The imitation behavior of 30 infants, ages 14 to 18 months, were studied using both peer and adult models in an elicited imitation paradigm. Infants watched either a peer or an adult model perform four 3-step sequences (Le., put teddy to bed). Imitation was measured immediately after modeling and 1 week later. Results indicated significant memory for the sequences both immediately after modeling and 1 week later (compared with baseline performance). In addition, children in the peer model group outperformed children in the adult model group at both test times. The implications of these findings are discussed.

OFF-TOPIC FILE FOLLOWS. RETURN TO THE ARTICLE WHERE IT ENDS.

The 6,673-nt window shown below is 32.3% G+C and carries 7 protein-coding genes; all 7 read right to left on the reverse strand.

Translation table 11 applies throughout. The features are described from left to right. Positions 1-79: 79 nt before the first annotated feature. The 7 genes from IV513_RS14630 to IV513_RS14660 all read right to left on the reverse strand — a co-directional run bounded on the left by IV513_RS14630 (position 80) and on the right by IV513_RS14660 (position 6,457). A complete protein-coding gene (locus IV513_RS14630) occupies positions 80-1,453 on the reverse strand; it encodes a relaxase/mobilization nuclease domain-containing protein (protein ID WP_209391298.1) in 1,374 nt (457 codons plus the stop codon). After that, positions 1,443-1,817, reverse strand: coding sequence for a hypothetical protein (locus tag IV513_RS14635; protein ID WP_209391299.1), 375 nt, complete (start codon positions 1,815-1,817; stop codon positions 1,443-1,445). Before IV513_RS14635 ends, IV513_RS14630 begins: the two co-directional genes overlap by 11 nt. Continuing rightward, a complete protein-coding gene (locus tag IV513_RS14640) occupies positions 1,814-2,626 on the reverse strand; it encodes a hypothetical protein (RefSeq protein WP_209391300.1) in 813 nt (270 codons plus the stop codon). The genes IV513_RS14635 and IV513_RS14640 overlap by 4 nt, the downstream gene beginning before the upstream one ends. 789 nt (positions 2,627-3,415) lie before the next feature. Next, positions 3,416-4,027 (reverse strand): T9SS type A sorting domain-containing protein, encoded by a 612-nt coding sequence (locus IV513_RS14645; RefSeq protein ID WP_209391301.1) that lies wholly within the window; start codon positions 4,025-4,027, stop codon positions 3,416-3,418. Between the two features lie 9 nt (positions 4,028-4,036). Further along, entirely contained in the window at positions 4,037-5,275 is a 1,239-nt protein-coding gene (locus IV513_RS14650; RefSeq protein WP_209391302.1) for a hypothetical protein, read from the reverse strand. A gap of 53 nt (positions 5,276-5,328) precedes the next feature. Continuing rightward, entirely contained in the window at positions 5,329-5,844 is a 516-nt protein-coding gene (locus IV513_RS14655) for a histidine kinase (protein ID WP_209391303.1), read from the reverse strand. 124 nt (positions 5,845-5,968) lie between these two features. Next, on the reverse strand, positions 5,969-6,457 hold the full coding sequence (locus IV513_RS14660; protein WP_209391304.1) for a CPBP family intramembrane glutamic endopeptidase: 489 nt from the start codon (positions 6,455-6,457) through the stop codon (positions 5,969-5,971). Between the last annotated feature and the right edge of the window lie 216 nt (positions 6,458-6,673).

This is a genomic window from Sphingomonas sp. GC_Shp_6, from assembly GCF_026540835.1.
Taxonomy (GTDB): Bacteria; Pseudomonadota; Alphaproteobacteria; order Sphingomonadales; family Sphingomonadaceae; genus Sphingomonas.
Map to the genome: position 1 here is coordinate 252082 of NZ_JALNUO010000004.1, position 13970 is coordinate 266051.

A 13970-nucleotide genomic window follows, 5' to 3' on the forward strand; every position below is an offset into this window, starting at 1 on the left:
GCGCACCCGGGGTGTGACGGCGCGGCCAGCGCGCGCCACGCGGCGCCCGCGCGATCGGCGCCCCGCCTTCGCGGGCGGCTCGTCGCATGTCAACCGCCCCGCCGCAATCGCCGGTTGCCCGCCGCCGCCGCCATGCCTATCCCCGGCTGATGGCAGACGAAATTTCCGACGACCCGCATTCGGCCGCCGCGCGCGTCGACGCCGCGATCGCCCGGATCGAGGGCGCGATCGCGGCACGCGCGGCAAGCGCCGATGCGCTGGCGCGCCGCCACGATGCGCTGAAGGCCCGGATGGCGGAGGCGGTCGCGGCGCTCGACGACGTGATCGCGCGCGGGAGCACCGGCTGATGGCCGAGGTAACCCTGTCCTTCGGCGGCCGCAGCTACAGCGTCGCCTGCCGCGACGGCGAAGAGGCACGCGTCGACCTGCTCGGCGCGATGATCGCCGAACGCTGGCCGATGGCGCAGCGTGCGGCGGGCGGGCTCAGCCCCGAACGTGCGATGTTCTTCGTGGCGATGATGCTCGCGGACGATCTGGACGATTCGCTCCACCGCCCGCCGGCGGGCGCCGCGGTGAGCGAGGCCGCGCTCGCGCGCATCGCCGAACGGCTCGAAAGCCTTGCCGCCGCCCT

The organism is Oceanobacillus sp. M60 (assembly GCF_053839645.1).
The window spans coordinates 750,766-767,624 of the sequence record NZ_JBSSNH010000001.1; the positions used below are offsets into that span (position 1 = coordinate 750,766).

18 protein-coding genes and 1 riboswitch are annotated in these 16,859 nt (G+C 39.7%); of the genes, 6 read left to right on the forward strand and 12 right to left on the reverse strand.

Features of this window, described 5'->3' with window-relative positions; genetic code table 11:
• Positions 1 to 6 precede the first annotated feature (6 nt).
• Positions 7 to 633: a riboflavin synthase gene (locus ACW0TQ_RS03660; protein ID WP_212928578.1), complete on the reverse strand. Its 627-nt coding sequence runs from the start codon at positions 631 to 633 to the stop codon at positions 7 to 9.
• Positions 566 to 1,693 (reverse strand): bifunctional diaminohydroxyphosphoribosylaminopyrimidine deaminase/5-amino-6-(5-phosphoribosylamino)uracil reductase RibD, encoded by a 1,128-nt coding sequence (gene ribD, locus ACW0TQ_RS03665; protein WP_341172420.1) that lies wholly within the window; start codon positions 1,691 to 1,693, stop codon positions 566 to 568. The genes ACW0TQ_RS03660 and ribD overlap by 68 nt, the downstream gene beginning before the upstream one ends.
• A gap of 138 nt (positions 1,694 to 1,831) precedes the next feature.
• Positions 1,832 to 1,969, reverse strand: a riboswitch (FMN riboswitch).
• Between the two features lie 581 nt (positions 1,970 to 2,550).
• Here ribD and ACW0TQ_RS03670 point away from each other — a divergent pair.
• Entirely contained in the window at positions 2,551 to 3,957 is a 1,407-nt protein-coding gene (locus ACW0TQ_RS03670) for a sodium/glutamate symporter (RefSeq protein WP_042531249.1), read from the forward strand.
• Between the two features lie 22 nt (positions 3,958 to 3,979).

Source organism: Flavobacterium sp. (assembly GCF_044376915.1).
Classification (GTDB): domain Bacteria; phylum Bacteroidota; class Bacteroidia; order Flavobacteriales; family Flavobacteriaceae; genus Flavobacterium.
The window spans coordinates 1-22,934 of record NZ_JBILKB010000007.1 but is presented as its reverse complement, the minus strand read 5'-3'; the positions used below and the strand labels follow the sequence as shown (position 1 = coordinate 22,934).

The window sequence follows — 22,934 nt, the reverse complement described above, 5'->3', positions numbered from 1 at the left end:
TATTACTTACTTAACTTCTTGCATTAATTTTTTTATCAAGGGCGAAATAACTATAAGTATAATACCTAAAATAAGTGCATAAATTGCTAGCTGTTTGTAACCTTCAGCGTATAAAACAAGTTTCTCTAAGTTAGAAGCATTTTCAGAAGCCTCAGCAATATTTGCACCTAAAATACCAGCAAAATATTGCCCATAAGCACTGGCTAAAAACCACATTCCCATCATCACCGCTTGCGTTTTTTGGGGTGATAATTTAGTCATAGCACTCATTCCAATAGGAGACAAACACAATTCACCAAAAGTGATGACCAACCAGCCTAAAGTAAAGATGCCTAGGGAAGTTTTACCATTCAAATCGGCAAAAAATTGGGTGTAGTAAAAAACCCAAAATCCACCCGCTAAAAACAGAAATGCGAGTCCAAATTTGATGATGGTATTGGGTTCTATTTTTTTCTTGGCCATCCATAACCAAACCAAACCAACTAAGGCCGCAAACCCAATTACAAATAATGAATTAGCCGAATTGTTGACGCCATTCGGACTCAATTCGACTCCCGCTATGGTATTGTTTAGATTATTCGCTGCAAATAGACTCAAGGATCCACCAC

Ryalls, Brigette Oliver; Gul, Robina E.; and Ryalls, Kenneth R.
"Infant Imitation of Peer and Adult Models:
Evidence for a Peer Model Advantage,"
Merrill-Palmer Quarterly: Vol. 46:
1, Article 10.
Available at: https://digitalcommons.wayne.edu/mpq/vol46/iss1/10